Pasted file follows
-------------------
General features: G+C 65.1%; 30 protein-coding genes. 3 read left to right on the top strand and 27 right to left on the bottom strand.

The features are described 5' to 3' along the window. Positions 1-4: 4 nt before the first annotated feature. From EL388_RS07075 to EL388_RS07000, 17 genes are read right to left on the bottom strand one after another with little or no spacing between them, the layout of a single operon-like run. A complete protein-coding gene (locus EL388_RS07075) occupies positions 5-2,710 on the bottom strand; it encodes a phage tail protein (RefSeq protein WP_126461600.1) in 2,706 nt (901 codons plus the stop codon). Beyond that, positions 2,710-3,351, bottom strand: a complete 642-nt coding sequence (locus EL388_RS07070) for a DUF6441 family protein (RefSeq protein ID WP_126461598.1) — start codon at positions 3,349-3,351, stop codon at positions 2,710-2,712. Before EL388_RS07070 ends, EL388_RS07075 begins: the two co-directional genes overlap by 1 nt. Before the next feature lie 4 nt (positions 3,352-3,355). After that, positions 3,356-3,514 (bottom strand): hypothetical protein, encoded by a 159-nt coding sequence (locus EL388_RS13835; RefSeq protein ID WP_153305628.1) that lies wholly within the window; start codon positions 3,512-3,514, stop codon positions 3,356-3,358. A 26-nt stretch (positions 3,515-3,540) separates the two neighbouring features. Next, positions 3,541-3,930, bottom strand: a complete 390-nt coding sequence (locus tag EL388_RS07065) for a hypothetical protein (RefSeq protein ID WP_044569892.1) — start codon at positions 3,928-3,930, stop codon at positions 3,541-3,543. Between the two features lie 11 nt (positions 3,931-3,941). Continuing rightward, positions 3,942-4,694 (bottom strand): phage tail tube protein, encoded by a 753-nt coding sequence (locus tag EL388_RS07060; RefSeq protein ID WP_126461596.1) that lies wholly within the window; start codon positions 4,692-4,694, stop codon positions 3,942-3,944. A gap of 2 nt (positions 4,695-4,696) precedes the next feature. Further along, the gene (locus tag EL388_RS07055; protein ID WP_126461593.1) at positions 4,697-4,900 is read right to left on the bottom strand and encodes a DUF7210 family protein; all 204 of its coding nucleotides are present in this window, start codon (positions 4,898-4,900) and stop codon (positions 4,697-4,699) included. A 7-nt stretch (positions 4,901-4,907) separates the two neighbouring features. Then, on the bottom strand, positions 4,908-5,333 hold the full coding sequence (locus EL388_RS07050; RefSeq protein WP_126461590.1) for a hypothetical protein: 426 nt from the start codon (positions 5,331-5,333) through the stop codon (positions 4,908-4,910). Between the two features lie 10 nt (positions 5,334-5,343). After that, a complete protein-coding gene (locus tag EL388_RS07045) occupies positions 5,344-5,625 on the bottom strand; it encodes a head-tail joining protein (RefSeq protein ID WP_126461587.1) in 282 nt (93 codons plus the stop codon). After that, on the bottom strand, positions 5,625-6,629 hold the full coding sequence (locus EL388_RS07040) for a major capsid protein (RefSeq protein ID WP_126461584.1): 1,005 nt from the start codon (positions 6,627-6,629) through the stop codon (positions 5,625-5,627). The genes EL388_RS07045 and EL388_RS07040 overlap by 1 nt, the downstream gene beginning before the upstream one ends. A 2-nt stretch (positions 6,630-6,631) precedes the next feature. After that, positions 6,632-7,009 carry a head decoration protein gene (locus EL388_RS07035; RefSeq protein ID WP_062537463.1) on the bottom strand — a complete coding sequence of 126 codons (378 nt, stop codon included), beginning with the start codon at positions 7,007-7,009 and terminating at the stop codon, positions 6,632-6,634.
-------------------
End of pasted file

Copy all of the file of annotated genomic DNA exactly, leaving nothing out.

General features: G+C 65.1%; 30 protein-coding genes. 3 read left to right on the top strand and 27 right to left on the bottom strand.

The features are described 5' to 3' along the window. Positions 1-4: 4 nt before the first annotated feature. From EL388_RS07075 to EL388_RS07000, 17 genes are read right to left on the bottom strand one after another with little or no spacing between them, the layout of a single operon-like run. A complete protein-coding gene (locus EL388_RS07075) occupies positions 5-2,710 on the bottom strand; it encodes a phage tail protein (RefSeq protein WP_126461600.1) in 2,706 nt (901 codons plus the stop codon). Beyond that, positions 2,710-3,351, bottom strand: a complete 642-nt coding sequence (locus EL388_RS07070) for a DUF6441 family protein (RefSeq protein ID WP_126461598.1) — start codon at positions 3,349-3,351, stop codon at positions 2,710-2,712. Before EL388_RS07070 ends, EL388_RS07075 begins: the two co-directional genes overlap by 1 nt. Before the next feature lie 4 nt (positions 3,352-3,355). After that, positions 3,356-3,514 (bottom strand): hypothetical protein, encoded by a 159-nt coding sequence (locus EL388_RS13835; RefSeq protein ID WP_153305628.1) that lies wholly within the window; start codon positions 3,512-3,514, stop codon positions 3,356-3,358. A 26-nt stretch (positions 3,515-3,540) separates the two neighbouring features. Next, positions 3,541-3,930, bottom strand: a complete 390-nt coding sequence (locus tag EL388_RS07065) for a hypothetical protein (RefSeq protein ID WP_044569892.1) — start codon at positions 3,928-3,930, stop codon at positions 3,541-3,543. Between the two features lie 11 nt (positions 3,931-3,941). Continuing rightward, positions 3,942-4,694 (bottom strand): phage tail tube protein, encoded by a 753-nt coding sequence (locus tag EL388_RS07060; RefSeq protein ID WP_126461596.1) that lies wholly within the window; start codon positions 4,692-4,694, stop codon positions 3,942-3,944. A gap of 2 nt (positions 4,695-4,696) precedes the next feature. Further along, the gene (locus tag EL388_RS07055; protein ID WP_126461593.1) at positions 4,697-4,900 is read right to left on the bottom strand and encodes a DUF7210 family protein; all 204 of its coding nucleotides are present in this window, start codon (positions 4,898-4,900) and stop codon (positions 4,697-4,699) included. A 7-nt stretch (positions 4,901-4,907) separates the two neighbouring features. Then, on the bottom strand, positions 4,908-5,333 hold the full coding sequence (locus EL388_RS07050; RefSeq protein WP_126461590.1) for a hypothetical protein: 426 nt from the start codon (positions 5,331-5,333) through the stop codon (positions 4,908-4,910). Between the two features lie 10 nt (positions 5,334-5,343). After that, a complete protein-coding gene (locus tag EL388_RS07045) occupies positions 5,344-5,625 on the bottom strand; it encodes a head-tail joining protein (RefSeq protein ID WP_126461587.1) in 282 nt (93 codons plus the stop codon). After that, on the bottom strand, positions 5,625-6,629 hold the full coding sequence (locus EL388_RS07040) for a major capsid protein (RefSeq protein ID WP_126461584.1): 1,005 nt from the start codon (positions 6,627-6,629) through the stop codon (positions 5,625-5,627). The genes EL388_RS07045 and EL388_RS07040 overlap by 1 nt, the downstream gene beginning before the upstream one ends. A 2-nt stretch (positions 6,630-6,631) precedes the next feature. After that, positions 6,632-7,009 carry a head decoration protein gene (locus EL388_RS07035; RefSeq protein ID WP_062537463.1) on the bottom strand — a complete coding sequence of 126 codons (378 nt, stop codon included), beginning with the start codon at positions 7,007-7,009 and terminating at the stop codon, positions 6,632-6,634.